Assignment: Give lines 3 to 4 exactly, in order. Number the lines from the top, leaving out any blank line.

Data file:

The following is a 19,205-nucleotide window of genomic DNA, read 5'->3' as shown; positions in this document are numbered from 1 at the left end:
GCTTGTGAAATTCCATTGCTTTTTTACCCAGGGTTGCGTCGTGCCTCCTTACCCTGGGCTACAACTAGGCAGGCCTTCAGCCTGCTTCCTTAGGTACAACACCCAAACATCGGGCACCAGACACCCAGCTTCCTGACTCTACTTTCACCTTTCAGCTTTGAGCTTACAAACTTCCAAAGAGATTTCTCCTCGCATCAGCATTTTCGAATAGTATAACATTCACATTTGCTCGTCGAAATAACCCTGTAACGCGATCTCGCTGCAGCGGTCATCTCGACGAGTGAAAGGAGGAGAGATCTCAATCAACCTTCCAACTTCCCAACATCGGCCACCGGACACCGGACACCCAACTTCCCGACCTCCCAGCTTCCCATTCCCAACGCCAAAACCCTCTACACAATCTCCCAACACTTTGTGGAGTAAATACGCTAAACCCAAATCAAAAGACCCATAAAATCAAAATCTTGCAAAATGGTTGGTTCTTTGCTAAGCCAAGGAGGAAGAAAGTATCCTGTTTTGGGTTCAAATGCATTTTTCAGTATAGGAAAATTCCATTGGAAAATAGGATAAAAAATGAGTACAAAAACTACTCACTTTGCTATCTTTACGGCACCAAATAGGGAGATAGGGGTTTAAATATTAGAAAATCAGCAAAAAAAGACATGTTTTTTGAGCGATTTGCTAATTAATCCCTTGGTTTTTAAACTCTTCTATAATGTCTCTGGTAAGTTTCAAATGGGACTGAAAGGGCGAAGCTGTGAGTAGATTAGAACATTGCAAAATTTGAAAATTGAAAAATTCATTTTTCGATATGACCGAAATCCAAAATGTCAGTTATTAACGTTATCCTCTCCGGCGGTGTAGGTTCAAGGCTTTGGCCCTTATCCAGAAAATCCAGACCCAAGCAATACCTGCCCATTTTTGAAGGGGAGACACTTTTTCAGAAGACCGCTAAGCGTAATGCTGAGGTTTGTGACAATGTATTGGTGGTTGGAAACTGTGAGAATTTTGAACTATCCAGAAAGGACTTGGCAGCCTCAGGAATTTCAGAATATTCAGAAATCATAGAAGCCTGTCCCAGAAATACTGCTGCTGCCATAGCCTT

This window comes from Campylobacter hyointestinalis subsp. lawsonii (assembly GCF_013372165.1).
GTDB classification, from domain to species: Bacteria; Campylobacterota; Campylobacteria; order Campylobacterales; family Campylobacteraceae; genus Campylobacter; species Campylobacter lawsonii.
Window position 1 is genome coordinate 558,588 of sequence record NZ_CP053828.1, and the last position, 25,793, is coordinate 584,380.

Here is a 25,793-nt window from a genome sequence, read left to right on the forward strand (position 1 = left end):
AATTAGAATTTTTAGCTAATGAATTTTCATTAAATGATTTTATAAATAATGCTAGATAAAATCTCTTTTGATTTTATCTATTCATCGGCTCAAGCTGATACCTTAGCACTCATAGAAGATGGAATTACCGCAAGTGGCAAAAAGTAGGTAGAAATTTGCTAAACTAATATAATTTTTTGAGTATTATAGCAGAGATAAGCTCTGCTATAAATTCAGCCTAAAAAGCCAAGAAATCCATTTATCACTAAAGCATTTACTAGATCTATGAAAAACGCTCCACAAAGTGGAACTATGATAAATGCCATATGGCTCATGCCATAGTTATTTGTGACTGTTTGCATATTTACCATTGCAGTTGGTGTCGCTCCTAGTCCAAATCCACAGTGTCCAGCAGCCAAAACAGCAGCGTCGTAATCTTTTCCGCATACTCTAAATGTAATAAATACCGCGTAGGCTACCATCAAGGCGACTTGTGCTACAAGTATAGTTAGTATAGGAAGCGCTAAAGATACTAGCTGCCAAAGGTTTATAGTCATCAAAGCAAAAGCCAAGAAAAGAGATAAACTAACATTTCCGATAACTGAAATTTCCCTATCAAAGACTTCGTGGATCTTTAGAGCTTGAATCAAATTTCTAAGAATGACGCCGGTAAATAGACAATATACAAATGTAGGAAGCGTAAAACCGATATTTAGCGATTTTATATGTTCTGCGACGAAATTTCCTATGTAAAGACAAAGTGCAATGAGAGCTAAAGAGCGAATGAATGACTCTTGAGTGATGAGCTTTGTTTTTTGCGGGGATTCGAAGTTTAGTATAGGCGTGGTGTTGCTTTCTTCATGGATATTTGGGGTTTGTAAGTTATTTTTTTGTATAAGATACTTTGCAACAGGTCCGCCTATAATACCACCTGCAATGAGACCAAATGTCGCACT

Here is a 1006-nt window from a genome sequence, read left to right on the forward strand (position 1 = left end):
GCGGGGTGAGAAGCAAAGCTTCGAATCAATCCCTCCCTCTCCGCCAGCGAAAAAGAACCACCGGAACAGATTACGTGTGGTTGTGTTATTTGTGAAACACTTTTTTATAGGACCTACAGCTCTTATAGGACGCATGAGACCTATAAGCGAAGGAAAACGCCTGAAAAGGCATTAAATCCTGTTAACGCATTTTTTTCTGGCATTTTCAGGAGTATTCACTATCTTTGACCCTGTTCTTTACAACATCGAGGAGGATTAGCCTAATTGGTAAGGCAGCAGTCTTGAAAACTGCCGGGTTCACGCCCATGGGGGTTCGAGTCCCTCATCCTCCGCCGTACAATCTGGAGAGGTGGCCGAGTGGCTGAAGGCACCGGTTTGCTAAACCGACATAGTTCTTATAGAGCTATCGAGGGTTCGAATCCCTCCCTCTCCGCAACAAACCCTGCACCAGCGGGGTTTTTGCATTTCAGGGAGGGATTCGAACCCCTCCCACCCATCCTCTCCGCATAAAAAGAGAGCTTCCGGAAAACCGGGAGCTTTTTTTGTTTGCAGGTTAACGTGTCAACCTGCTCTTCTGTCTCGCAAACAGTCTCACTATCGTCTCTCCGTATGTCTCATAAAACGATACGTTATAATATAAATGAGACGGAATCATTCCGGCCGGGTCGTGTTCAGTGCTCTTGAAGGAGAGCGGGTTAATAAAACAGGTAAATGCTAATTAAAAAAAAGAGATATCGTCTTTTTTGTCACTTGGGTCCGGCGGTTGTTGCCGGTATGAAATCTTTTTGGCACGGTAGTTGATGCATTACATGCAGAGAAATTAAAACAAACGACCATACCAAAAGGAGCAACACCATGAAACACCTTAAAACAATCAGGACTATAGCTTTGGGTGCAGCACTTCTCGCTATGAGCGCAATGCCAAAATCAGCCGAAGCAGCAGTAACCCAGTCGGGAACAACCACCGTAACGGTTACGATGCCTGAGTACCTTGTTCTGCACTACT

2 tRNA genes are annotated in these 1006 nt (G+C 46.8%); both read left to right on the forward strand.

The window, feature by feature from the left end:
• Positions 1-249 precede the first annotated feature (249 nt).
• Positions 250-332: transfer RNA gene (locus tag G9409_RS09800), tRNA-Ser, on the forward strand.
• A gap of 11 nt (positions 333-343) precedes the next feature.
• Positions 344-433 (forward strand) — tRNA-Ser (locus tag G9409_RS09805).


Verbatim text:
This window comes from Campylobacter hyointestinalis subsp. lawsonii (assembly GCF_013372165.1).
GTDB classification, from domain to species: Bacteria; Campylobacterota; Campylobacteria; order Campylobacterales; family Campylobacteraceae; genus Campylobacter; species Campylobacter lawsonii.